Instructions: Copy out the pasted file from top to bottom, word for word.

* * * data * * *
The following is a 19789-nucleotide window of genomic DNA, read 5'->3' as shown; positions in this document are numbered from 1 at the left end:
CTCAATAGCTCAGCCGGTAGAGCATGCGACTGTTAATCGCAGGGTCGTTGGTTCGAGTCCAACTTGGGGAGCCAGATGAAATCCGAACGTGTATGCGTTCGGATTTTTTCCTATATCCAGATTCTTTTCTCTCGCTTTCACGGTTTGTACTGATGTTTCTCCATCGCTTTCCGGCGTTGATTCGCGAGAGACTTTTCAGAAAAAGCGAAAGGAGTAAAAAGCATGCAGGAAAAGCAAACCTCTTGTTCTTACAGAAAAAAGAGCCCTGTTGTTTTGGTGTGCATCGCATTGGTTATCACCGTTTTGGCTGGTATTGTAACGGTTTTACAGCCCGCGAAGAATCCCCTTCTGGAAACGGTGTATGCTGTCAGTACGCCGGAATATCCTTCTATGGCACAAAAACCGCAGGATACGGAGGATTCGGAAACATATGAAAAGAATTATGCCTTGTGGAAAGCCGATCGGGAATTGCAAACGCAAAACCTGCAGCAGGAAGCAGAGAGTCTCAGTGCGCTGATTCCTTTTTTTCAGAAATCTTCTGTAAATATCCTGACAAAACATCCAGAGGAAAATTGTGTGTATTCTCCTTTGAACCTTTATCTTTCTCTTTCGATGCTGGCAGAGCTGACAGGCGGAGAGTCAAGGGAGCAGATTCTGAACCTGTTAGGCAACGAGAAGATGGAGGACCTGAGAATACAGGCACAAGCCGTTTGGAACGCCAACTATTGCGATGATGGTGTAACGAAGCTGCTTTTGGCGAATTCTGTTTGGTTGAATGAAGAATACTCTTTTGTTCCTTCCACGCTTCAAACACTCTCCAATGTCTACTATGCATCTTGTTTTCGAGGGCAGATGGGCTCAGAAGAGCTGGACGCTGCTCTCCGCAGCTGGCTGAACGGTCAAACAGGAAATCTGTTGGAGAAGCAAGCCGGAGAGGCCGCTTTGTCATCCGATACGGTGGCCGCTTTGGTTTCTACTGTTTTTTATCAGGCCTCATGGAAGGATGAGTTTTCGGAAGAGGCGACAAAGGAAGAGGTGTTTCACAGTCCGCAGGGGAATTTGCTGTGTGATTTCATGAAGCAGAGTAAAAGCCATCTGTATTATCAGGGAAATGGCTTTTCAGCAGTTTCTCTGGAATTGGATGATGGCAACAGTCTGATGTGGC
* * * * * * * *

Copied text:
The following is a 19789-nucleotide window of genomic DNA, read 5'->3' as shown; positions in this document are numbered from 1 at the left end:
CTCAATAGCTCAGCCGGTAGAGCATGCGACTGTTAATCGCAGGGTCGTTGGTTCGAGTCCAACTTGGGGAGCCAGATGAAATCCGAACGTGTATGCGTTCGGATTTTTTCCTATATCCAGATTCTTTTCTCTCGCTTTCACGGTTTGTACTGATGTTTCTCCATCGCTTTCCGGCGTTGATTCGCGAGAGACTTTTCAGAAAAAGCGAAAGGAGTAAAAAGCATGCAGGAAAAGCAAACCTCTTGTTCTTACAGAAAAAAGAGCCCTGTTGTTTTGGTGTGCATCGCATTGGTTATCACCGTTTTGGCTGGTATTGTAACGGTTTTACAGCCCGCGAAGAATCCCCTTCTGGAAACGGTGTATGCTGTCAGTACGCCGGAATATCCTTCTATGGCACAAAAACCGCAGGATACGGAGGATTCGGAAACATATGAAAAGAATTATGCCTTGTGGAAAGCCGATCGGGAATTGCAAACGCAAAACCTGCAGCAGGAAGCAGAGAGTCTCAGTGCGCTGATTCCTTTTTTTCAGAAATCTTCTGTAAATATCCTGACAAAACATCCAGAGGAAAATTGTGTGTATTCTCCTTTGAACCTTTATCTTTCTCTTTCGATGCTGGCAGAGCTGACAGGCGGAGAGTCAAGGGAGCAGATTCTGAACCTGTTAGGCAACGAGAAGATGGAGGACCTGAGAATACAGGCACAAGCCGTTTGGAACGCCAACTATTGCGATGATGGTGTAACGAAGCTGCTTTTGGCGAATTCTGTTTGGTTGAATGAAGAATACTCTTTTGTTCCTTCCACGCTTCAAACACTCTCCAATGTCTACTATGCATCTTGTTTTCGAGGGCAGATGGGCTCAGAAGAGCTGGACGCTGCTCTCCGCAGCTGGCTGAACGGTCAAACAGGAAATCTGTTGGAGAAGCAAGCCGGAGAGGCCGCTTTGTCATCCGATACGGTGGCCGCTTTGGTTTCTACTGTTTTTTATCAGGCCTCATGGAAGGATGAGTTTTCGGAAGAGGCGACAAAGGAAGAGGTGTTTCACAGTCCGCAGGGGAATTTGCTGTGTGATTTCATGAAGCAGAGTAAAAGCCATCTGTATTATCAGGGAAATGGCTTTTCAGCAGTTTCTCTGGAATTGGATGATGGCAACAGTCTGATGTGGC